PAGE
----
Asymmetric Certified Robustness via Feature-Convex Neural Networks TLDR: We propose the asymmetric certified robustness problem, which requires certified robustness for only one class and reflects real-world adversarial scenarios. This focused setting allows us to introduce feature-convex classifiers, which produce closed-form and deterministic certified radii on the order of milliseconds. Figure 1. Illustration of feature-convex classifiers and their certification for sensitive-class inputs. This architecture composes a Lipschitz-continuous feature map $\varphi$ with a learned convex functio ..read more
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Goal Representations for Instruction Following
BAIR
by
8M ago
Goal Representations for Instruction Following A longstanding goal of the field of robot learning has been to create generalist agents that can perform tasks for humans. Natural language has the potential to be an easy-to-use interface for humans to specify arbitrary tasks, but it is difficult to train robots to follow language instructions. Approaches like language-conditioned behavioral cloning (LCBC) train policies to directly imitate expert actions conditioned on language, but require humans to annotate all training trajectories and generalize poorly across scenes and behaviors. Meanwhile ..read more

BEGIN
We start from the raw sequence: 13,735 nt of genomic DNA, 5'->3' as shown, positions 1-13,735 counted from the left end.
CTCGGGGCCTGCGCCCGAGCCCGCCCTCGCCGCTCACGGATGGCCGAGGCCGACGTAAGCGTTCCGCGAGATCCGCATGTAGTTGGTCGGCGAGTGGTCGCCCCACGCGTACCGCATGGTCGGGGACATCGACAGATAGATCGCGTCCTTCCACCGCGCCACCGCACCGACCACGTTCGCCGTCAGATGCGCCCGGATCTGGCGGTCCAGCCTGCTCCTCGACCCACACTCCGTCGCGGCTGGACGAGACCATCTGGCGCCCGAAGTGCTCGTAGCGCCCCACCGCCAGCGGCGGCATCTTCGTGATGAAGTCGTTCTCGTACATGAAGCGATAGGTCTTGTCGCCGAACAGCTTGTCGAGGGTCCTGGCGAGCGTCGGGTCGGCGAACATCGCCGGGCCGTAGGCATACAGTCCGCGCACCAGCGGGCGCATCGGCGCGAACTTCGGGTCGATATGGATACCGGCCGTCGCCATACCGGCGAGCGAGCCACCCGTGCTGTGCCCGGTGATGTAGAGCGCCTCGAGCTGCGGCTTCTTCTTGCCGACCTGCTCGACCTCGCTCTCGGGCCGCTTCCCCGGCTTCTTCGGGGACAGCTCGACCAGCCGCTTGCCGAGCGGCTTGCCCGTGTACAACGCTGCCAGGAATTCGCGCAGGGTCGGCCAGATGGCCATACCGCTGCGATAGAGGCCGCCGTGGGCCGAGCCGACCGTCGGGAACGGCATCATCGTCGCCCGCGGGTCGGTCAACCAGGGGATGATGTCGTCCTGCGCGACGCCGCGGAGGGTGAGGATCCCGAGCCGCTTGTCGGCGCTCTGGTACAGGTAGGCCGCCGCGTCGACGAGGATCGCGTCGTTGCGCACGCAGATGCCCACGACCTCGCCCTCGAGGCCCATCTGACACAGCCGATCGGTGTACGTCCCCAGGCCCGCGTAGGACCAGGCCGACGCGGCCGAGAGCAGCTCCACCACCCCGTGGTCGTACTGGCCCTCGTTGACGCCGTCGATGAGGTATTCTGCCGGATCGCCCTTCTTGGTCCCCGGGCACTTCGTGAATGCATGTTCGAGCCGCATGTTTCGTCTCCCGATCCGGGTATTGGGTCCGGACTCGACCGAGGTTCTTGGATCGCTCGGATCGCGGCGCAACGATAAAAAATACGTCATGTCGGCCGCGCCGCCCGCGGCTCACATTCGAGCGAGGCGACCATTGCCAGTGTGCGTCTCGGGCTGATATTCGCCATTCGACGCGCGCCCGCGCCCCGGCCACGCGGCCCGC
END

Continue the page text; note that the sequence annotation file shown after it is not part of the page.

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Rethinking the Role of PPO in RLHF
BAIR
by
8M ago
Rethinking the Role of PPO in RLHF TL;DR: In RLHF, there’s tension between the reward learning phase, which uses human preference in the form of comparisons, and the RL fine-tuning phase, which optimizes a single, non-comparative reward. What if we performed RL in a comparative way? Figure 1: This diagram illustrates the difference between reinforcement learning from absolute feedback and relative feedback. By incorporating a new component - pairwise policy gradient, we can unify the reward modeling stage and RL stage, enabling direct updates based on pairwise responses. Large Language Models ..read more